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Silviu

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Silviu

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- #3

Silviu

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Ok, this makes more sense. But what is the direction of ##e_1 \wedge e_2##, if it is not perpendicular to the plane?(e_{1}∧e_{2}) is not the cross product. It is not a vector in the direction of e_{3}. It is an oriented element of area in the plane of e_{1}and e_{2}. The vector e_{3}is orthogonal to that plane. So (e_{1}∧e_{2})⋅e_{3}= 0.

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It is not a vector with a direction. It is an area element in the e_{1}, e_{2} plane with a clockwise or counter-clockwise orientation.

EDIT: More precisely, e_{1}∧e_{2} is not in the familiar R^{3} vector space with basis e_{1}, e_{2}, and e_{3}. It is an oriented area vector in the vector space of oriented areas with basis e_{1}∧e_{2}, e_{2}∧e_{3}, and e_{3}∧e_{1}.

EDIT: More precisely, e

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A smooth function ##f## is a vector, as it can be viewed as an element of the vector space ##\mathcal{C}^\infty(\mathbb{R})##. In which direction does ##f## point? With ##v \wedge w## it is similar. It is a vector as an element of a Graßmann algebra, but without a basis, no coordinates and without coordinates no direction. If ##\{u,v,w\}## are linear independent vectors in, say ##\mathbb{R}^3##, then ##\{1,u,v,w,u\wedge v, v\wedge w, w\wedge u, u\wedge v \wedge w\}## are also linear independent in ##\bigoplus_n \bigwedge^n(\mathbb{R}^3)##.Ok, this makes more sense. But what is the direction of ##e_1 \wedge e_2##, if it is not perpendicular to the plane?

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hjaramil

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Is there a formal proof of (e_{1}∧e_{2}) is not the cross product. It is not a vector in the direction of e_{3}. It is an oriented element of area in the plane of e_{1}and e_{2}. The vector e_{3}is orthogonal to that plane. So (e_{1}∧e_{2})⋅e_{3}= 0. Visualizing (e_{1}∧e_{2}) as the cross product vector is a habit that will cause trouble.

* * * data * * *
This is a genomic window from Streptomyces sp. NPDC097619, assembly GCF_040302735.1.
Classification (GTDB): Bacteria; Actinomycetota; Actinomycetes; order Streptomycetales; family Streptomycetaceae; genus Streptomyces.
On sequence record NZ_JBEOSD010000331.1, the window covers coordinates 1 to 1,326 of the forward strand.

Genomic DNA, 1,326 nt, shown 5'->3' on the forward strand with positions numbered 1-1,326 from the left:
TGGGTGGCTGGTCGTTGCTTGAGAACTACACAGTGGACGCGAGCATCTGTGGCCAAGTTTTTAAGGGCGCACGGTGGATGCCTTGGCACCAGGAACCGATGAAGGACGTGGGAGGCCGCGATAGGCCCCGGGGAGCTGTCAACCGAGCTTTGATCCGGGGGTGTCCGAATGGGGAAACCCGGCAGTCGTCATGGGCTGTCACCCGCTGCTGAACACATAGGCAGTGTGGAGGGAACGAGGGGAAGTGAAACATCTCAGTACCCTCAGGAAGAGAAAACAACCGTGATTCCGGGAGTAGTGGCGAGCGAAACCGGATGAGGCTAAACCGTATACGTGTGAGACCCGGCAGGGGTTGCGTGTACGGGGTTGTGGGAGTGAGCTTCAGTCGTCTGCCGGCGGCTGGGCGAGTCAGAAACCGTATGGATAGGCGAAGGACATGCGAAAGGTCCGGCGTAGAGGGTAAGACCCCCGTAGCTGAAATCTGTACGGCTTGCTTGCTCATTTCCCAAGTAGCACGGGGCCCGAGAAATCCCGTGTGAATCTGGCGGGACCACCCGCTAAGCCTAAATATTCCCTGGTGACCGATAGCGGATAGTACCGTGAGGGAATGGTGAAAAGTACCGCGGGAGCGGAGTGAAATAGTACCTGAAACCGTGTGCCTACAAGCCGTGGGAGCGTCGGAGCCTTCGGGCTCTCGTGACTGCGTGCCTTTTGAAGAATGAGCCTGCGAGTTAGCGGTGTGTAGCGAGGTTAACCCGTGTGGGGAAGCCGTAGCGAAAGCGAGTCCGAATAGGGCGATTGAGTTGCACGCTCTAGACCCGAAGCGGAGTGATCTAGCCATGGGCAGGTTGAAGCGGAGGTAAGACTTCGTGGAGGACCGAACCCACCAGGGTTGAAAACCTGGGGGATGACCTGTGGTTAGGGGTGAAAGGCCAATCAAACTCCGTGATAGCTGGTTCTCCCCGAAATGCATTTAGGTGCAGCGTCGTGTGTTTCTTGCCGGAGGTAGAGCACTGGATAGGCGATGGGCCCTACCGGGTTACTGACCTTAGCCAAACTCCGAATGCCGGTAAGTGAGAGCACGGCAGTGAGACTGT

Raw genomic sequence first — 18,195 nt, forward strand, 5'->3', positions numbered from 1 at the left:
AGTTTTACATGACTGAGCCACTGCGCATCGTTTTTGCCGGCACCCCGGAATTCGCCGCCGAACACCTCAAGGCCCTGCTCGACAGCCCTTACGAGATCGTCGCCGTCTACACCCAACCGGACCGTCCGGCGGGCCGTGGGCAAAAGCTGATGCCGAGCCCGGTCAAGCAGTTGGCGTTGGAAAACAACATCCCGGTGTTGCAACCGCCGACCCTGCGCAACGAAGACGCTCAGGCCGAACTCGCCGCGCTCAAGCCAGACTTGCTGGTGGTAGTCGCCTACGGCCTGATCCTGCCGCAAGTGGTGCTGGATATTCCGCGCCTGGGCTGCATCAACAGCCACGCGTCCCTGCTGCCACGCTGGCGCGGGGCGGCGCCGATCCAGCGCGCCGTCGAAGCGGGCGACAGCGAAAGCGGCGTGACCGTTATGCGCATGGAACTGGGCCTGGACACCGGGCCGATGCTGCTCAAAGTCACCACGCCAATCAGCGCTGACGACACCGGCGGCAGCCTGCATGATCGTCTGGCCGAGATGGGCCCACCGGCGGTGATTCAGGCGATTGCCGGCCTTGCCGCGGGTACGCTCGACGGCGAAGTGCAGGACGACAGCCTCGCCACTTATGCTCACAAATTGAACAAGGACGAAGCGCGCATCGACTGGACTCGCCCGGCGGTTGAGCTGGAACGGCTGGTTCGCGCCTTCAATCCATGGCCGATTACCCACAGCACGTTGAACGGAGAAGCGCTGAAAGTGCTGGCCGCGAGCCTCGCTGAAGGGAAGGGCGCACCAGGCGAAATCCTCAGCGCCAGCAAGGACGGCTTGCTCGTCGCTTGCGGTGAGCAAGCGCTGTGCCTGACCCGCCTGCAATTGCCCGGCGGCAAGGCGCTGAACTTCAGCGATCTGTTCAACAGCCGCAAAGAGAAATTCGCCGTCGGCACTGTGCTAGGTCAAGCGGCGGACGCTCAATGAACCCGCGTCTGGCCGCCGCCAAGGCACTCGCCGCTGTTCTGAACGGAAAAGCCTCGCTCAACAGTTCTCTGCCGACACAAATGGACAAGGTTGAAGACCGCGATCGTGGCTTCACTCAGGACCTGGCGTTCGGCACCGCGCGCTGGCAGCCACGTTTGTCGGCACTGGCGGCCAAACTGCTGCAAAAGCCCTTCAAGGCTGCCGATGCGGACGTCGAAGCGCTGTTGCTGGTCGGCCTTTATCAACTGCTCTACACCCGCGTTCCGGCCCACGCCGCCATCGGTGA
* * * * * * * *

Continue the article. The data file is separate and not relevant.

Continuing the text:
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The Graßmann algebra ##\bigwedge^m( V)## normally doesn't have an inner product. However, if ##V## has, as in the case of a real vector space, there can be defined one. So your question comes down to: "How is an inner product on a Graßmann algebra defined, if the vector space has one?", i.e. how to interpret the dot in the equation above. The definition goesIs there a formal proof of (e_{1}∧e_{2})⋅e_{3}= 0 ? Thanks

$$

\langle (u_1\wedge \ldots \wedge u_m)\; , \;(v_1\wedge \ldots \wedge v_m)\rangle = \det \begin{bmatrix}\langle u_1,v_1\rangle&\ldots& \langle u_1,v_m\rangle \\ \vdots & \ldots &\vdots \\ \langle u_m,v_1\rangle&\ldots& \langle u_m,v_m\rangle \end{bmatrix}

$$

which shows that only products of equal grade are defined. To expand this on the entire Graßmann algebra,

- #8

steenis

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It would be very helpful if you mention who the author is and which book you are reading. It helps in understanding the context.

- #9

hjaramil

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I believe I answered my own question. There are several definitions of inner products. Here is one.It would be very helpful if you mention who the author is and which book you are reading. It helps in understanding the context.

The Graßmann algebra ##\bigwedge^m( V)## normally doesn't have an inner product. However, if ##V## has, as in the case of a real vector space, there can be defined one. So your question comes down to: "How is an inner product on a Graßmann algebra defined, if the vector space has one?", i.e. how to interpret the dot in the equation above. The definition goes

$$

\langle (u_1\wedge \ldots \wedge u_m)\; , \;(v_1\wedge \ldots \wedge v_m)\rangle = \det \begin{bmatrix}\langle u_1,v_1\rangle&\ldots& \langle u_1,v_m\rangle \\ \vdots & \ldots &\vdots \\ \langle u_m,v_1\rangle&\ldots& \langle u_m,v_m\rangle \end{bmatrix}

$$

which shows that only products of equal grade are defined. To expand this on the entire Graßmann algebra,subspaces of different grade are defined to be orthongonal. It is in accordance to the definition, because such a determinant would also be zero.

I believe I answered my own question. There are several definitions of inner prodcut. Here is one (right contraction) if $$A_j$$ is a j-vector and $$B_k$$ is a k-vector then

$$A_j \cdot B_k= \langle AB \rangle_{j-k}$$. Then $$(e_1 \wedge e_2) \cdot e_3 = \langle e_1 e_2 e_3 \rangle_{2-1} = 0$$.

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